Manhattan Project

NYC and ASU collide in the best of "Times Square"

There's a special rush that strikes you when you're standing in Times Square after the sun goes down. Throngs of hurried people stream down the sidewalks, taxis zoom by with horns honking, the air is filled with throbbing energy and random strains of music. Out of the commotion, shooting into the black sky, gleaming, mammoth buildings are ablaze with twinkling marquee lights, glowing neon and brightly illuminated billboards.

Artist Muriel Magenta, who was raised in Manhattan, loves the thrill of the place so much that she directed her talents into re-creating it. "Times Square," a new multimedia exhibition at Arizona State University, is Magenta's exciting, high-tech tribute.

"It's a national treasure that is so fragile, and I want to present it in all its glory," she says.

Welcome to the jungle: "Times Square" beckons visitors into a virtual New York.
Muriel Magenta
Welcome to the jungle: "Times Square" beckons visitors into a virtual New York.

Details

Opens on Thursday, March 28. Muriel Magenta will talk about her installation at 3 p.m. in the auditorium, followed by a 4 p.m. reception in the gallery. The free exhibition will be on display from 10 a.m. to 4 p.m. weekdays, through May 10.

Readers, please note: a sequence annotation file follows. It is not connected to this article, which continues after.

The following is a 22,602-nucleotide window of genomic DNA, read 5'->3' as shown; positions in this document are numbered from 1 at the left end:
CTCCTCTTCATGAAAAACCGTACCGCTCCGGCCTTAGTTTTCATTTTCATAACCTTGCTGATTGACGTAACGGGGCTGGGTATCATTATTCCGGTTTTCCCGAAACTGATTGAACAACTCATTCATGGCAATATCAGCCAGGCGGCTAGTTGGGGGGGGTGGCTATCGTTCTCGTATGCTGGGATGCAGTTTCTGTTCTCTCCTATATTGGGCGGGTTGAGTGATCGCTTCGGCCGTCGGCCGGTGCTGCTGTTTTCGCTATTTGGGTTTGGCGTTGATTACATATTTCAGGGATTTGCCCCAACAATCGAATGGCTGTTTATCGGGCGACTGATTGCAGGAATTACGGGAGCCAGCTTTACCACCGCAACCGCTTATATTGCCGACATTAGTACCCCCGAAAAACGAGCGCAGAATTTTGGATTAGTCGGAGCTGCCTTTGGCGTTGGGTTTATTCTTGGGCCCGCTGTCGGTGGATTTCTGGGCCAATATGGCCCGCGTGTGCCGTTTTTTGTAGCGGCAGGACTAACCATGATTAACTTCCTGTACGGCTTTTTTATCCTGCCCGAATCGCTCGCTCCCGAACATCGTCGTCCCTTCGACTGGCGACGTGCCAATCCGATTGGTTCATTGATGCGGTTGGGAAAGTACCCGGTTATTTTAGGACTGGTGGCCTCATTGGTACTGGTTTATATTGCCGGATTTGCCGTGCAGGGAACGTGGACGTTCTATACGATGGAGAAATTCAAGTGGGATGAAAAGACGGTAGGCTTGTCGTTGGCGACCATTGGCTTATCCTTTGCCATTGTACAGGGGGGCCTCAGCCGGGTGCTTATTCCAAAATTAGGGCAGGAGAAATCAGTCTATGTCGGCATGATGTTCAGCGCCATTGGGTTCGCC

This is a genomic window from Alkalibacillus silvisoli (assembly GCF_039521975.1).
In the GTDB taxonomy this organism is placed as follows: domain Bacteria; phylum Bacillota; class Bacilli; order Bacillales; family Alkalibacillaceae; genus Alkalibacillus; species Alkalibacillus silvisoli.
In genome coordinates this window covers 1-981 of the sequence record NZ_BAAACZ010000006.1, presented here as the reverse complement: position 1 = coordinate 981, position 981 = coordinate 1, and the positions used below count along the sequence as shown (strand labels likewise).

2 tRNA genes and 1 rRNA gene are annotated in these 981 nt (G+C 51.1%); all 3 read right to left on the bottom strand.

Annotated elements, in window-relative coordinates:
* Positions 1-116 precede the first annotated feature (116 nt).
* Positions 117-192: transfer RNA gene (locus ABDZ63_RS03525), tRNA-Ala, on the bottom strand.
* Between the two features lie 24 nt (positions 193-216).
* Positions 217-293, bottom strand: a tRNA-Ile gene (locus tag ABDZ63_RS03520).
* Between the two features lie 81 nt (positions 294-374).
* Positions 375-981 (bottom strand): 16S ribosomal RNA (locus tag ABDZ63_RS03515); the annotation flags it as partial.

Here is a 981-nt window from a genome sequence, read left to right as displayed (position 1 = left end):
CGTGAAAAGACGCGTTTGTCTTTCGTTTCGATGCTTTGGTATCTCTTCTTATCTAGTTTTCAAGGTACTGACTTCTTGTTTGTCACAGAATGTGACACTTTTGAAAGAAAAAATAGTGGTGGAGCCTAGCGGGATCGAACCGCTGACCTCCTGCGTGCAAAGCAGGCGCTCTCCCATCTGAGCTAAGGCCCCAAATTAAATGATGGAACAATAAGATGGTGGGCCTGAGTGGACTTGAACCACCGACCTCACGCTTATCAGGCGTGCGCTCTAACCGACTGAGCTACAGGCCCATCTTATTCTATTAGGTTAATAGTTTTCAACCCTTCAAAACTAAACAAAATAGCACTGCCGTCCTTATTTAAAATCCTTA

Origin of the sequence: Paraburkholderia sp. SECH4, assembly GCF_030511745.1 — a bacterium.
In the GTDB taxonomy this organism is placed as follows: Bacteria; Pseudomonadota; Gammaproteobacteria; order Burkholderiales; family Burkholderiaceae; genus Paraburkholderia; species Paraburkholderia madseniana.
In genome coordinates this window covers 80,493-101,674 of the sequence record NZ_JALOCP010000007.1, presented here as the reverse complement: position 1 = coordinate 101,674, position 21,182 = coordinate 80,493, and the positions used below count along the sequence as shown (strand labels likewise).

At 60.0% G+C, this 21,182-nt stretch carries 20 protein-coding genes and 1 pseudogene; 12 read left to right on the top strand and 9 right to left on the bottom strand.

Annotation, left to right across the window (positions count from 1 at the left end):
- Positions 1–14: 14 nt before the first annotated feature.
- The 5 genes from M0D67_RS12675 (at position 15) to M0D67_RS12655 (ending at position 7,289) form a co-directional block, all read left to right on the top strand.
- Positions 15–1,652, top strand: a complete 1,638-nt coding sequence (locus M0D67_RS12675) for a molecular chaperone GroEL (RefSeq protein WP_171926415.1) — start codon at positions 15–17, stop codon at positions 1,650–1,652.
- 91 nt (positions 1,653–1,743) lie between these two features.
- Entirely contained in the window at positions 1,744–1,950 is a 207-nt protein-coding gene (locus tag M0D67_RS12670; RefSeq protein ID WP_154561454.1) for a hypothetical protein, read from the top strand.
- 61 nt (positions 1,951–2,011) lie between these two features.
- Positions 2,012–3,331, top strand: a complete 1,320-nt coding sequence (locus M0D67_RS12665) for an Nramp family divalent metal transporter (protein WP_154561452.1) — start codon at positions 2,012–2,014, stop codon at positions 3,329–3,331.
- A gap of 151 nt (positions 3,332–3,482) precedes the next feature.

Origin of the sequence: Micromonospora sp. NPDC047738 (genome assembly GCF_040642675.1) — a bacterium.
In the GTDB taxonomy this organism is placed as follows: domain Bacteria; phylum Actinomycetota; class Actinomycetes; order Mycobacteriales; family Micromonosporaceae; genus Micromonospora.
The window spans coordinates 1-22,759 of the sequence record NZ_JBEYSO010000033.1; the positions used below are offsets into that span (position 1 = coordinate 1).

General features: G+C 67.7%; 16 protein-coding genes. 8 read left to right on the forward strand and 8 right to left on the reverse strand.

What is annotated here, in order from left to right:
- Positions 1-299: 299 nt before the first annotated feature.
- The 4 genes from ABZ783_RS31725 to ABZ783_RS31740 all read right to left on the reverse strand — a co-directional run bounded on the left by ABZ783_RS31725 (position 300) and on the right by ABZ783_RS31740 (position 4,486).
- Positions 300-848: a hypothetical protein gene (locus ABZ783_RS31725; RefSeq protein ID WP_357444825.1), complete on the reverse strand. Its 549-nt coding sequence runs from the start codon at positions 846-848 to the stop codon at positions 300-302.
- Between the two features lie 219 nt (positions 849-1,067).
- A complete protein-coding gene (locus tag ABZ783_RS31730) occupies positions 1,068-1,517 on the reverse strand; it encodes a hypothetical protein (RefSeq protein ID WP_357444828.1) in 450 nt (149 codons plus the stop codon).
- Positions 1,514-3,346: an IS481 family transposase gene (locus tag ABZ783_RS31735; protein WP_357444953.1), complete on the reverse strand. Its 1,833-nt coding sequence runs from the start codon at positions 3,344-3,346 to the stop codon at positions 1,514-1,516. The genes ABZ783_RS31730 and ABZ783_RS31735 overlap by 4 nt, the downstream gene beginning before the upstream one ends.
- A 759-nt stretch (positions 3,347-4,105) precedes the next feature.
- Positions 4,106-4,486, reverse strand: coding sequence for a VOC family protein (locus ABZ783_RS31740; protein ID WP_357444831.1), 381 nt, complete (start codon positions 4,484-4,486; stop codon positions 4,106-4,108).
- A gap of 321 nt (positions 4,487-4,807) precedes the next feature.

Computing Commons Gallery, located at the corner of Palm Walk and Orange Street on the ASU campus in Tempe

Using strategically positioned mirrors and DVD projections of computer-designed 3-D animations, Magenta's installation transforms the 25-by-30-foot Computing Commons Gallery into a precious patch of Broadway, making it something for visitors to experience rather than simply to view.

The larger-than-life feeling is enhanced by an ambient soundtrack made from sounds recorded at the real Times Square. Three of Magenta's custom-made video games also add to the interactive environment.

As a professor at ASU's School of Art and an artist-in-residence at the Institute for Studies in the Arts, Magenta gladly took the opportunity to bring her own vision of Times Square to the community. She altered colors and textures of buildings, and filled in the billboards with her own work. "I literally changed my art to fit Broadway," she says, "and I changed Broadway to fit my art."

 
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